WordReference Random House Learner's Dictionary of American English © 2017
re•mem•ber /rɪˈmɛmbɚ/USA pronunciation   v. 
  1. to recall to the mind;
    think of again: [+ object]I can remember my old phone number.[+ verb-ing]I remember giving you your allowance.[no object]having trouble remembering.
  2. to keep in mind;
    remain aware of: [+ to + verb]She remembered to bring her umbrella.[no object]Remember, I'll see you at 2:00.[+ (that) clause]Remember that I'll always love you.
  3. to have (something) come into the mind again: [+ object]I just remembered our date.[+ (that) clause]She remembered that she had left her son home all alone.
  4. to keep or bear (a person) in mind to receive a gift, reward, or fee:[+ object]The company always remembers us at Christmas.
  5. to mention (a person) to another as sending kindly greetings:[+ object + to + object]Remember me to your family.
See -mem-.
WordReference Random House Unabridged Dictionary of American English © 2017
re•mem•ber  (ri membər),USA pronunciation v.t. 
  1. to recall to the mind by an act or effort of memory;
    think of again:I'll try to remember the exact date.
  2. to retain in the memory;
    keep in mind;
    remain aware of:Remember your appointment with the dentist.
  3. to have (something) come into the mind again:I just remembered that it's your birthday today.
  4. to bear (a person) in mind as deserving a gift, reward, or fee:The company always remembers us at Christmas.
  5. to give a tip, donation, or gift to:to remember the needy.
  6. to mention (a person) to another as sending kindly greetings:Remember me to your family.
  7. (of an appliance, computer, etc.) to perform (a programmed activity) at a later time or according to a preset schedule:The coffeepot remembers to start the coffee at 7 a.m. every day.
  8. [Archaic.]to remind.

  1. to possess or exercise the faculty of memory.
  2. to have recollection (sometimes fol. by of ):The old man remembers of his youth.
re•member•a•ble, adj. 
re•member•er, n. 
  • Late Latin rememorārī, equivalent. to re- re- + Latin memor mindful (see memory) + -ārī infinitive suffix
  • Old French remembrer
  • Middle English remembren 1300–50
    • 1.See corresponding entry in Unabridged Remember, recall, recollect refer to bringing back before the conscious mind things which exist in the memory.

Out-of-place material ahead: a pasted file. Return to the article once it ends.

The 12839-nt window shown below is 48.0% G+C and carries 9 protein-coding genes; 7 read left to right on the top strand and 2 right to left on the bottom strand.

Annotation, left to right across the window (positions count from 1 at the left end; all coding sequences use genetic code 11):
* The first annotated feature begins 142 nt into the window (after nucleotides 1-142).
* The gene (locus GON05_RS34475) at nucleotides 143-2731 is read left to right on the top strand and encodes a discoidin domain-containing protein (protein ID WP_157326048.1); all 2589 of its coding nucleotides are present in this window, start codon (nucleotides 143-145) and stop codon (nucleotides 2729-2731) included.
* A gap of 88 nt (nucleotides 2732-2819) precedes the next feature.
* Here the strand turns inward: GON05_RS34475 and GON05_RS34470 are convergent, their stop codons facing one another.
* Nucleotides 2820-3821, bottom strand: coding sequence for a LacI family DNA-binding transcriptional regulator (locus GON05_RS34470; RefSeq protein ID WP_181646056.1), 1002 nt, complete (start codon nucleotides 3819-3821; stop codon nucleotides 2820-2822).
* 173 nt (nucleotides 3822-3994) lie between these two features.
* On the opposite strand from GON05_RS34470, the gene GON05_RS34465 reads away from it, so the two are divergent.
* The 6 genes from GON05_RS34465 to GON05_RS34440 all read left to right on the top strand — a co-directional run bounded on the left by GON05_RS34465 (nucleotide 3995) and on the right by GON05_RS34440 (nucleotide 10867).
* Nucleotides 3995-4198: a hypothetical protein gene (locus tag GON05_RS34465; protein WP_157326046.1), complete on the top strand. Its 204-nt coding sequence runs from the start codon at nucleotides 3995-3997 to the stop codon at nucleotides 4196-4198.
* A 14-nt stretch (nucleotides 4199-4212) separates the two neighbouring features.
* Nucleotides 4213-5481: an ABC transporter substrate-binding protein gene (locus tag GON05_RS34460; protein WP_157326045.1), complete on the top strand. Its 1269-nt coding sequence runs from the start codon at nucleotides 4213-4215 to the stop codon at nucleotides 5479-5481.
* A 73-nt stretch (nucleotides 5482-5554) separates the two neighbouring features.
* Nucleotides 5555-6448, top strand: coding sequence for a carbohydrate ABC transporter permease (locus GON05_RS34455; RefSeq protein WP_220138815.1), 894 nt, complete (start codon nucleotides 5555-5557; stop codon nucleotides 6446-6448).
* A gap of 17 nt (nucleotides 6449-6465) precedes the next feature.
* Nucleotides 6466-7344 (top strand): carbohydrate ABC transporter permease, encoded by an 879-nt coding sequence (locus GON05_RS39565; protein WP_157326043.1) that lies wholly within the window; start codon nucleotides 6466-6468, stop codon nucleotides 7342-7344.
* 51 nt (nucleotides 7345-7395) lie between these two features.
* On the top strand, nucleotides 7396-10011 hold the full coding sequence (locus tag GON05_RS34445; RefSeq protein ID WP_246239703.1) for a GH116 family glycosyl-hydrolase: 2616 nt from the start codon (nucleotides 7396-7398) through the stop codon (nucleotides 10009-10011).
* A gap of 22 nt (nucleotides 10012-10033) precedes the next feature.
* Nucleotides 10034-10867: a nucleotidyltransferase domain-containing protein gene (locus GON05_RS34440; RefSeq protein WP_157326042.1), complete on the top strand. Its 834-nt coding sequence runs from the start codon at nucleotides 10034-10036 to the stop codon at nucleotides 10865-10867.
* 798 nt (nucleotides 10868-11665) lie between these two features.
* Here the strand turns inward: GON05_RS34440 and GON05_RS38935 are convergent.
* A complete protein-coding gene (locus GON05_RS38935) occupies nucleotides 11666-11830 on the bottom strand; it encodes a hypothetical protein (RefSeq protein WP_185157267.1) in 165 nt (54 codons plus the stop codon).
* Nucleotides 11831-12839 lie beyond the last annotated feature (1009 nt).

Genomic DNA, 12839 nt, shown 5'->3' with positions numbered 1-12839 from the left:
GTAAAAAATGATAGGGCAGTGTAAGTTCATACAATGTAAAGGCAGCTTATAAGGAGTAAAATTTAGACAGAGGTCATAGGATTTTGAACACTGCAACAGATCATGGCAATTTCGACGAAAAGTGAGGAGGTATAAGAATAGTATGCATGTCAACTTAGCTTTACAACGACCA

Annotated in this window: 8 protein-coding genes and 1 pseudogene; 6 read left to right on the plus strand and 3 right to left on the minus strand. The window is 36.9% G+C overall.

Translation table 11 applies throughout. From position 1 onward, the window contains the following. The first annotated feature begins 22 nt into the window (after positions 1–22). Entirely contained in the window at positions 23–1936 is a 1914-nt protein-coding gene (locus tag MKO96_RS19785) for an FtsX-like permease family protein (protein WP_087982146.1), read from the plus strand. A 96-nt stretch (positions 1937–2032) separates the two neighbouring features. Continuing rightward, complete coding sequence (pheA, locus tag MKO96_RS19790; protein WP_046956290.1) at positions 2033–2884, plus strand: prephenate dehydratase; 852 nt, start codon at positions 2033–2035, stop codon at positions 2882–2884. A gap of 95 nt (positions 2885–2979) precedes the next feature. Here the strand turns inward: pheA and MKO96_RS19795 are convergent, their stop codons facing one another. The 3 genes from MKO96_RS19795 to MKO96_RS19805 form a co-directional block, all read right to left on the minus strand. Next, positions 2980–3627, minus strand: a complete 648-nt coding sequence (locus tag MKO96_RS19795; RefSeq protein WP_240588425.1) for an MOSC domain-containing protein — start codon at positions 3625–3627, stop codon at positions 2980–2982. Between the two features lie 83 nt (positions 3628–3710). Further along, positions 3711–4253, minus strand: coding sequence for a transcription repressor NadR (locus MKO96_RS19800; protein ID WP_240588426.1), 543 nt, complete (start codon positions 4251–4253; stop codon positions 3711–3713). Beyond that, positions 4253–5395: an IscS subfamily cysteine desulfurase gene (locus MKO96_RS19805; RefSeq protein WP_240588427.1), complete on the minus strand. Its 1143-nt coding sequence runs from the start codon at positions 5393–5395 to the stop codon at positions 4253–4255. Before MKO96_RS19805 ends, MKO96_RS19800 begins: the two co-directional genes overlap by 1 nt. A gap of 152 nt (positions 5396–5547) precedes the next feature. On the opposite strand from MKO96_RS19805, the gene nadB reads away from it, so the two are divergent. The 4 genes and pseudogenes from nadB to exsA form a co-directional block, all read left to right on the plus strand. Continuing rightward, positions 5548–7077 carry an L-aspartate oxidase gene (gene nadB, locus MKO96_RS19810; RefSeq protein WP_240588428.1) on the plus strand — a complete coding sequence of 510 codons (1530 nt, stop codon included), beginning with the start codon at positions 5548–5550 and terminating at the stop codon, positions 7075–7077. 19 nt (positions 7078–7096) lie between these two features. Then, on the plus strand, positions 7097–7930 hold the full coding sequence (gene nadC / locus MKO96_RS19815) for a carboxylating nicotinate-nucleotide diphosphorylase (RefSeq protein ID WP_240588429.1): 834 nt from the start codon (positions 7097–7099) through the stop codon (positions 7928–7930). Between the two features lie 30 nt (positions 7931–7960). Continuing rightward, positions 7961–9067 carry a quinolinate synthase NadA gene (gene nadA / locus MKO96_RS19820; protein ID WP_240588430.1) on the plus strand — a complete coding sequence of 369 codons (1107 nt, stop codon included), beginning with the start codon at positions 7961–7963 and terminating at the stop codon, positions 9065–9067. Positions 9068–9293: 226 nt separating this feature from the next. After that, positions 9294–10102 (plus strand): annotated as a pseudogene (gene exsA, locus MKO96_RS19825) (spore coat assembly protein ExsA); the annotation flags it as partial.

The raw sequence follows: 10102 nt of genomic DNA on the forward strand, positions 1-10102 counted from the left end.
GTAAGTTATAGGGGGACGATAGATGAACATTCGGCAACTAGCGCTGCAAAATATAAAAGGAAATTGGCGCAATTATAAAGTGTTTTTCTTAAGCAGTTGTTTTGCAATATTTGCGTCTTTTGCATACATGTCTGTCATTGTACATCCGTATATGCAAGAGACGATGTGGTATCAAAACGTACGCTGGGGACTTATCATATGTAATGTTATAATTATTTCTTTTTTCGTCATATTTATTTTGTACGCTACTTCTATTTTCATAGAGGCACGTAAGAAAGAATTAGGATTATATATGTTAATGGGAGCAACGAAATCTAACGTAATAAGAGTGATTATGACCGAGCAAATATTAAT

Remember implies that a thing exists in the memory, though not actually present in the thoughts at the moment:to remember the days of one's childhood.Recall implies a voluntary effort, though not a great one:to recall the words of a song.Recollect implies an earnest voluntary effort to remember some definite, desired fact or thing:I cannot recollect the exact circumstances.
    • 1, 2.See corresponding entry in Unabridged forget.

Collins Concise English Dictionary © HarperCollins Publishers::

remember /rɪˈmɛmbə/ vb
  1. to become aware of (something forgotten) again; bring back to one's consciousness; recall
  2. to retain (an idea, intention, etc) in one's conscious mind: to remember Pythagoras' theorem, remember to do one's shopping
  3. (transitive) to give money, etc, to (someone), as in a will or in tipping
  4. (transitive) followed by to: to mention (a person's name) to another person, as by way of greeting or friendship: remember me to your mother
  5. (transitive) to mention (a person) favourably, as in prayer
  6. (transitive) to commemorate (a person, event, etc): to remember the dead of the wars
  7. remember oneselfto recover one's good manners after a lapse; stop behaving badly
Etymology: 14th Century: from Old French remembrer, from Late Latin rememorārī to recall to mind, from Latin re- + memor mindful; see memory

reˈmemberer n

'remember' also found in these entries:
Collocations: remember my [birthday, name], remember your [phone, wallet, keys], can't remember [my password, my username, his name], more...

Forum discussions with the word(s) "remember" in the title:

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